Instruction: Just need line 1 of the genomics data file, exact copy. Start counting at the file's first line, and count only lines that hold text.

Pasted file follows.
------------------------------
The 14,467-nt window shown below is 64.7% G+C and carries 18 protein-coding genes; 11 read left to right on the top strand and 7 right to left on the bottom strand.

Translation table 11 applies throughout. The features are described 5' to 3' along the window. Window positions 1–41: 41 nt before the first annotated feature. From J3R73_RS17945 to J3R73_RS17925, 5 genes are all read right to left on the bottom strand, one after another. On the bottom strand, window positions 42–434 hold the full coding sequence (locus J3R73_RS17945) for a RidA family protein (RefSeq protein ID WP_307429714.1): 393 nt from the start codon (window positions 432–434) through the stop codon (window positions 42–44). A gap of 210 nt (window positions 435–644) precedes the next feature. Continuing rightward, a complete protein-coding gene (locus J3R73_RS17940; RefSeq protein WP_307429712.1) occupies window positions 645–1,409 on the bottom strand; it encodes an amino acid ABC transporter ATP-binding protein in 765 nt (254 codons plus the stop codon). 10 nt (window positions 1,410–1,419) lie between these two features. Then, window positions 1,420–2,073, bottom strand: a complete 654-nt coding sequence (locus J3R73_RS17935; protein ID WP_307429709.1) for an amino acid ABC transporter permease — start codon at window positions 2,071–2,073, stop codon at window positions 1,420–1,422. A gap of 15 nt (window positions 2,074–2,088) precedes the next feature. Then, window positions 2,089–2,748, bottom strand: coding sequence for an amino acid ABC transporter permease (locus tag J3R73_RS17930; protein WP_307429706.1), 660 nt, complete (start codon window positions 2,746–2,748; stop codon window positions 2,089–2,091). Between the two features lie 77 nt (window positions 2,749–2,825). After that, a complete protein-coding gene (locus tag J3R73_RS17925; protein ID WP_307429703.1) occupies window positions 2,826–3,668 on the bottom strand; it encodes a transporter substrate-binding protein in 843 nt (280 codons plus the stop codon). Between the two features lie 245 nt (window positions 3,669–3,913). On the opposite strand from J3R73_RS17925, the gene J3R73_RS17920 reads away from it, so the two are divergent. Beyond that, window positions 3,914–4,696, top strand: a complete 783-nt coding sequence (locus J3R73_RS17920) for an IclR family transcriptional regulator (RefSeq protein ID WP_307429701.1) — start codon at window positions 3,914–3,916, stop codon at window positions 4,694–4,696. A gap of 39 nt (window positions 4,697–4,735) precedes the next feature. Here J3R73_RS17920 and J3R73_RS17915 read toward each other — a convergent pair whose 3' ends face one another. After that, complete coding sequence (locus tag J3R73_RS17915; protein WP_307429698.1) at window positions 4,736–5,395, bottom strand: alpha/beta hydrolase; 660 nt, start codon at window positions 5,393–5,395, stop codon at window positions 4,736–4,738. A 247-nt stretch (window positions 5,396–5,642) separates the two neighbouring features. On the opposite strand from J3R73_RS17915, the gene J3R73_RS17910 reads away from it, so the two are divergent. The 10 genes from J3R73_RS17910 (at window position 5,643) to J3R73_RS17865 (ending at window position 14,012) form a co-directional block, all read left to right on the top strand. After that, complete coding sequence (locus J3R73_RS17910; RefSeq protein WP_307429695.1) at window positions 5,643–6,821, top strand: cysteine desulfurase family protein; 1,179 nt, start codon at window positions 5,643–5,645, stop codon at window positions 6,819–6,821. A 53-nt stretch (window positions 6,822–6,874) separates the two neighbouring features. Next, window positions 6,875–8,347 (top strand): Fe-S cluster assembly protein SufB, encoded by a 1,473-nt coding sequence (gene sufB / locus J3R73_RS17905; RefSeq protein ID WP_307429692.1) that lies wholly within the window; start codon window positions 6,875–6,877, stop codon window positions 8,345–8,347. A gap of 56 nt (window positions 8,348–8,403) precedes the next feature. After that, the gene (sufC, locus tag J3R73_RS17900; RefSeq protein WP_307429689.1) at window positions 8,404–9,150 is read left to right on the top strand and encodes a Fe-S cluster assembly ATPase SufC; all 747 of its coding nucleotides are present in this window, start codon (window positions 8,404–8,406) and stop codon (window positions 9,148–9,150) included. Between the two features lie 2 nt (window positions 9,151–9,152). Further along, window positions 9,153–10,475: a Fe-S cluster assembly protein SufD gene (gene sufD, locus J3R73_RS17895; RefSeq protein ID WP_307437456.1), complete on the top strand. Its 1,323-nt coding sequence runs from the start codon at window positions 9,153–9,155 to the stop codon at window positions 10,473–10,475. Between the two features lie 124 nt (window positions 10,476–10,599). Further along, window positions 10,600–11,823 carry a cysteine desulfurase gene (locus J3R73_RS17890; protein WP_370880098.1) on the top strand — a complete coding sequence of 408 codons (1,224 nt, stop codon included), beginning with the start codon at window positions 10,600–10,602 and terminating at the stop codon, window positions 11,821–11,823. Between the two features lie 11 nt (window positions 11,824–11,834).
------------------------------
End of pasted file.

The 14,467-nt window shown below is 64.7% G+C and carries 18 protein-coding genes; 11 read left to right on the top strand and 7 right to left on the bottom strand.